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A commitment requires reserving some time. If you strongly believe you will enjoy what you are doing, consider your dedication of time. Time commitment is as little as 4 hours per week. Some volunteers may spend 15-30 hours per week contributing. Doing that level of commitment while holding down a proper day job is a difficult time management skill. As a volunteer, you should ask yourself whether you can devote 2-4 hours per week, even though it's less than an hour per day. Four hours a week for most people is an entire afternoon one day. That's a significant chunk of time.
After you've decided what you're looking to do and what team you are looking to do it with, it's time to send an introduction to the list. When sending an introduction (usually by mail list), include the following information:
As with other volunteer organizations, there are high turnover rates in the free software universe. Training volunteers is time consuming, especially for more complex tasks, and requires a commitment from currently busy volunteers. Spending days or weeks training someone only for them to vanish can be disheartening for mentors and sponsors. By giving out small tasks that have been hanging around, a sponsor can help you take small but vital steps, and learn whether or not the work you're going to be doing is really for you.
Audience for this document
Basic skills and experiences
Contributing
Don't be shy about asking questions and getting to know people. Plan to spend several days or even weeks attending meetings, emailing on mailing lists and hanging out on IRC before you get to do any actual work. Offer suggestions on topics being discussed, and share any experiences (good or bad) you've had that is relevant to the discussion.
Don't jump into the deep end
Find a mentor or sponsor
First and foremost, though, don't just vanish. When a contributor or potential contributor agrees to do work, can't follow through for a valid reason, and vanishes, the team may not know the work can be reassigned. In some cases, people in the team may even worry about the contributor's health or well being.
First contact
For example, if you're a database expert it is very unlikely you'll be given access to databases (where personal info, passwords, etc are stored) within your first several weeks of volunteering. If you're looking to become an ambassador, it is unlikely you'll get marketing materials shipped to you in your first week. This may seem unfortunate, but it's necessary to keep the project members working well together. The same can be said about any major changes, like a complete redesign of a system or a new look and feel for a website. Don't get discouraged. Show up as often as you can, and get to know the team.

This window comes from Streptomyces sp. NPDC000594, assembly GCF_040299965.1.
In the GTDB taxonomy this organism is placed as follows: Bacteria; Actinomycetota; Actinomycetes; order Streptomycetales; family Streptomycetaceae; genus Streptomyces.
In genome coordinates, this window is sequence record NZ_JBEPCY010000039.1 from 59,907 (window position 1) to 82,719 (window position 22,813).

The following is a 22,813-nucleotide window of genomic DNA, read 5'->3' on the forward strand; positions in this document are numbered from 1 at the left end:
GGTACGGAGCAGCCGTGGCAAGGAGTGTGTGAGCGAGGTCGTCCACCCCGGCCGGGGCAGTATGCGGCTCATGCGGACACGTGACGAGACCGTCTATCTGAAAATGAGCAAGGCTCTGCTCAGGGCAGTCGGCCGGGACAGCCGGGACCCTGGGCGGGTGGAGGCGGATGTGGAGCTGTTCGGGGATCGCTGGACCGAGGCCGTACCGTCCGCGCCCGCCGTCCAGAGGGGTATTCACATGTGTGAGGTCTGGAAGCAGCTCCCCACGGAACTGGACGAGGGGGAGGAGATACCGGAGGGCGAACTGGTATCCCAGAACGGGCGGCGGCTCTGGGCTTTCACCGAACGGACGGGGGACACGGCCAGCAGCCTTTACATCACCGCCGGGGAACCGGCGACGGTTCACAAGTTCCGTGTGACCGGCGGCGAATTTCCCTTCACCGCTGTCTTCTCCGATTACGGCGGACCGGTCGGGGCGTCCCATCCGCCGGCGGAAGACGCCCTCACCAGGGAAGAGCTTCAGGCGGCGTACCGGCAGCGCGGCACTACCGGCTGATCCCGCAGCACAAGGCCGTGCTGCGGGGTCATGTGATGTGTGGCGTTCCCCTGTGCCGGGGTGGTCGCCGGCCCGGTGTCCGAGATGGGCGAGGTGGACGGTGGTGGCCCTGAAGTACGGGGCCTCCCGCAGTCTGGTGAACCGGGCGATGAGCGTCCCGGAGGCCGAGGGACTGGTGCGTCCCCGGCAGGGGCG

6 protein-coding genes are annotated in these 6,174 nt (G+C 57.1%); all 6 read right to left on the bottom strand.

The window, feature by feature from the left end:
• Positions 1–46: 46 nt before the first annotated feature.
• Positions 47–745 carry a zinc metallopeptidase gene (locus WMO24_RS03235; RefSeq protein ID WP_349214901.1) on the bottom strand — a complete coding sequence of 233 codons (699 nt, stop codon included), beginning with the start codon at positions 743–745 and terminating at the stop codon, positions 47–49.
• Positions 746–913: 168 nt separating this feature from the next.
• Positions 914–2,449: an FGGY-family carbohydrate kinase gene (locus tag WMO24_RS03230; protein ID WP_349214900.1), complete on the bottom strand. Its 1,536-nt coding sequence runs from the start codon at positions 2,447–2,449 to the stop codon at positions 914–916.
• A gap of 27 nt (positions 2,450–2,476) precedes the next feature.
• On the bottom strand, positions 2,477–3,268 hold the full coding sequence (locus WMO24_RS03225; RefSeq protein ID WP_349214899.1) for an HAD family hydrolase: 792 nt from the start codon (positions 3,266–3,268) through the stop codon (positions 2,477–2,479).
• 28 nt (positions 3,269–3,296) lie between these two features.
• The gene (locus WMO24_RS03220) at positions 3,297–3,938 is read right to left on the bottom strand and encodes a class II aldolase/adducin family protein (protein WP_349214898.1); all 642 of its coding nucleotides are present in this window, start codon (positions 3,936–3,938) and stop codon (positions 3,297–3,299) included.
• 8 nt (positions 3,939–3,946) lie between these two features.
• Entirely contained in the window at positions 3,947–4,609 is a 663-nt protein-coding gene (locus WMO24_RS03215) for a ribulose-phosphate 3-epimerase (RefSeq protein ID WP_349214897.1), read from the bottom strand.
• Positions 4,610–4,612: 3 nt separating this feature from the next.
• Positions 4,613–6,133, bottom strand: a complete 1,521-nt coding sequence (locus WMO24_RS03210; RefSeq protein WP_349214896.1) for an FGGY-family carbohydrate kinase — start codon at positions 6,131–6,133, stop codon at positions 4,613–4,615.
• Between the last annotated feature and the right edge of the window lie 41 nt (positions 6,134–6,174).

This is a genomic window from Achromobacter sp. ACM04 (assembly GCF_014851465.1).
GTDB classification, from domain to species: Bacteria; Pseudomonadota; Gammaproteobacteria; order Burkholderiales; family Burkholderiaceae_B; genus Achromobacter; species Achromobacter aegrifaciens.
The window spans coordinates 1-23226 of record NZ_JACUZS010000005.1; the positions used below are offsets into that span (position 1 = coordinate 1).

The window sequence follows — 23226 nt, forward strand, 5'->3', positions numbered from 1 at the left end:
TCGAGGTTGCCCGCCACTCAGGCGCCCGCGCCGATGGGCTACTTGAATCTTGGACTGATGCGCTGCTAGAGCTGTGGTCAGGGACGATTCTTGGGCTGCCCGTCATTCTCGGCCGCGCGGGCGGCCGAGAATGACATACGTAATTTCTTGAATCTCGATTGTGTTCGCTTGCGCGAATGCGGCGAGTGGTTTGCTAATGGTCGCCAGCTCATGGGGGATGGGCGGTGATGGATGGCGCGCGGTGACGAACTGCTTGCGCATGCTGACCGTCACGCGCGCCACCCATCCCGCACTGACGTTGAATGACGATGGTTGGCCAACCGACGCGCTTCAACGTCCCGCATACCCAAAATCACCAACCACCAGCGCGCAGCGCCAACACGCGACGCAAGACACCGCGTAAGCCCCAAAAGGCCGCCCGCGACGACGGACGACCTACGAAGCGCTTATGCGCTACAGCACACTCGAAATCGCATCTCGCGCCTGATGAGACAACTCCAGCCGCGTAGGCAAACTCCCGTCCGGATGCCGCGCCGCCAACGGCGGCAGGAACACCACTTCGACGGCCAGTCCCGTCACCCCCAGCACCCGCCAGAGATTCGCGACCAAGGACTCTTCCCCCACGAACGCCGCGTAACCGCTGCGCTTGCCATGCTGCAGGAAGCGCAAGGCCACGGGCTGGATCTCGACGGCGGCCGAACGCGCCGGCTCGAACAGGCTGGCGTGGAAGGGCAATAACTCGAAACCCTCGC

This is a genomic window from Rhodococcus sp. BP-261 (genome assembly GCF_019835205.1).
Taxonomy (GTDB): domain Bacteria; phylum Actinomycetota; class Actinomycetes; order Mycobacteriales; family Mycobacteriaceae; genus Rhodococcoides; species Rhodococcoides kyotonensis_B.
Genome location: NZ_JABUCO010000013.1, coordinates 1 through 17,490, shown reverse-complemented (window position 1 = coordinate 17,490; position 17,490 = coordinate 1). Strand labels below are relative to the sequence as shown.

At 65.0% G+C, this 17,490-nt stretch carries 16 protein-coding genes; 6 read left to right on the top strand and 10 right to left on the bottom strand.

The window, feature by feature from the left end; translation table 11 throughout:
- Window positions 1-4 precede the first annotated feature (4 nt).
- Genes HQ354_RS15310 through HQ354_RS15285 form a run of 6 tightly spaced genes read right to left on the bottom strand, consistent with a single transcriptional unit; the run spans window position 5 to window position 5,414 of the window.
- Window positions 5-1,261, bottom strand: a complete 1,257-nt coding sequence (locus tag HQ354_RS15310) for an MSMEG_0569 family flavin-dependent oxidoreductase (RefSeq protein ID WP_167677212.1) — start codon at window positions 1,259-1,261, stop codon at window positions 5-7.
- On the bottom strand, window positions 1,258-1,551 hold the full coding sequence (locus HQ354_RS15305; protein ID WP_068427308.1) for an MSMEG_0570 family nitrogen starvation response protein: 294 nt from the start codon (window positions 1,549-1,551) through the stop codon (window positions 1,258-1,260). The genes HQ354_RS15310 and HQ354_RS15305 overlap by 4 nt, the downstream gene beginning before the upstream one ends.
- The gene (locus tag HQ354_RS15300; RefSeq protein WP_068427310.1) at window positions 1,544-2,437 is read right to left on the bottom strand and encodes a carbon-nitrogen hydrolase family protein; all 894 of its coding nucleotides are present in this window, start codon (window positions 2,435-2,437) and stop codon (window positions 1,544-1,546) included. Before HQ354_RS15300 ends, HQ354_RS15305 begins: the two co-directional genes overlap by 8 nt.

Get permission from work and family
How much time you can contribute (usually hours per week)
How to be a successful contributor
If any of the above questions are not clearly answered, don't send the email yet. You're not ready. Remember, be specific about what type of work you're looking to do. Saying "Whatever needs to get done" isn't helping anyone. Saying "I'd like to help document system A," "I'd like to translate software for my native language," or "I noticed this webapp is particularly slow sometimes and I'd like to help fix that" is perfect.
If work says no, then you will have to volunteer in your own time. Your family may be enthusiastic to help you. Volunteering is very rewarding.
If you have access to a repository, system, or content, consider yourself a partial owner. This doesn't mean you should immediately re-design everything. Remember that other owners have time and effort invested in the current material as well. It does mean, though, that you should take pride in the work you are doing. If you see something not quite right, do research on it and notify the list. Seek work out, keep yourself busy and help others.
If you've found you've over-committed or decide volunteering isn't for you, that's OK. You don't need to be embarrassed that you can't contribute further. Contributors will not make you feel bad about it either. Realize that lots of contributors come and go every day. Being busy with your day job or not having enough free time is a perfectly valid reason for not being able to contribute. It's even possible that you might not feel a good fit with the team or organization. You're entitled to offer help as a volunteer how you want and when you want.
It is important to get to know the organization and teams you are looking to work with before you try to join them. Learn what they do and how they do it, and try to get to know the people involved. It is extremely unlikely you will be able to actually contribute from day one. In organizations with hundreds or thousands of people working together, understanding how things work is critical.